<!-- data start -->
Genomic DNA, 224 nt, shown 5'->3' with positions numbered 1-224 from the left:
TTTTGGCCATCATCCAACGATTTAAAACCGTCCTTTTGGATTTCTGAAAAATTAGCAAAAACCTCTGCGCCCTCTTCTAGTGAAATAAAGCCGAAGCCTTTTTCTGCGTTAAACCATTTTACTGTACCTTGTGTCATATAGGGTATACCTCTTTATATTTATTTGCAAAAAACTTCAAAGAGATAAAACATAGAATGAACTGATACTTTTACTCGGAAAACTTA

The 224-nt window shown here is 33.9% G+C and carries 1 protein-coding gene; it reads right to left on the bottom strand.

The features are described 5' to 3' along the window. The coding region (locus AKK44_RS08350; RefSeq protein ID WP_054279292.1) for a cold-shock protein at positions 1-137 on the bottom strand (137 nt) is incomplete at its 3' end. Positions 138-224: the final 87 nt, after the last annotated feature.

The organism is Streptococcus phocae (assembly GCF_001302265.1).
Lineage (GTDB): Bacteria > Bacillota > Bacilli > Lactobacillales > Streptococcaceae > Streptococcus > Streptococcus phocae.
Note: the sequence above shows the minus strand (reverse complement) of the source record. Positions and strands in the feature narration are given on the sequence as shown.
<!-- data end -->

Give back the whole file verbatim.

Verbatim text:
Genomic DNA, 224 nt, shown 5'->3' with positions numbered 1-224 from the left:
TTTTGGCCATCATCCAACGATTTAAAACCGTCCTTTTGGATTTCTGAAAAATTAGCAAAAACCTCTGCGCCCTCTTCTAGTGAAATAAAGCCGAAGCCTTTTTCTGCGTTAAACCATTTTACTGTACCTTGTGTCATATAGGGTATACCTCTTTATATTTATTTGCAAAAAACTTCAAAGAGATAAAACATAGAATGAACTGATACTTTTACTCGGAAAACTTA

The 224-nt window shown here is 33.9% G+C and carries 1 protein-coding gene; it reads right to left on the bottom strand.

The features are described 5' to 3' along the window. The coding region (locus AKK44_RS08350; RefSeq protein ID WP_054279292.1) for a cold-shock protein at positions 1-137 on the bottom strand (137 nt) is incomplete at its 3' end. Positions 138-224: the final 87 nt, after the last annotated feature.

The organism is Streptococcus phocae (assembly GCF_001302265.1).
Lineage (GTDB): Bacteria > Bacillota > Bacilli > Lactobacillales > Streptococcaceae > Streptococcus > Streptococcus phocae.
Note: the sequence above shows the minus strand (reverse complement) of the source record. Positions and strands in the feature narration are given on the sequence as shown.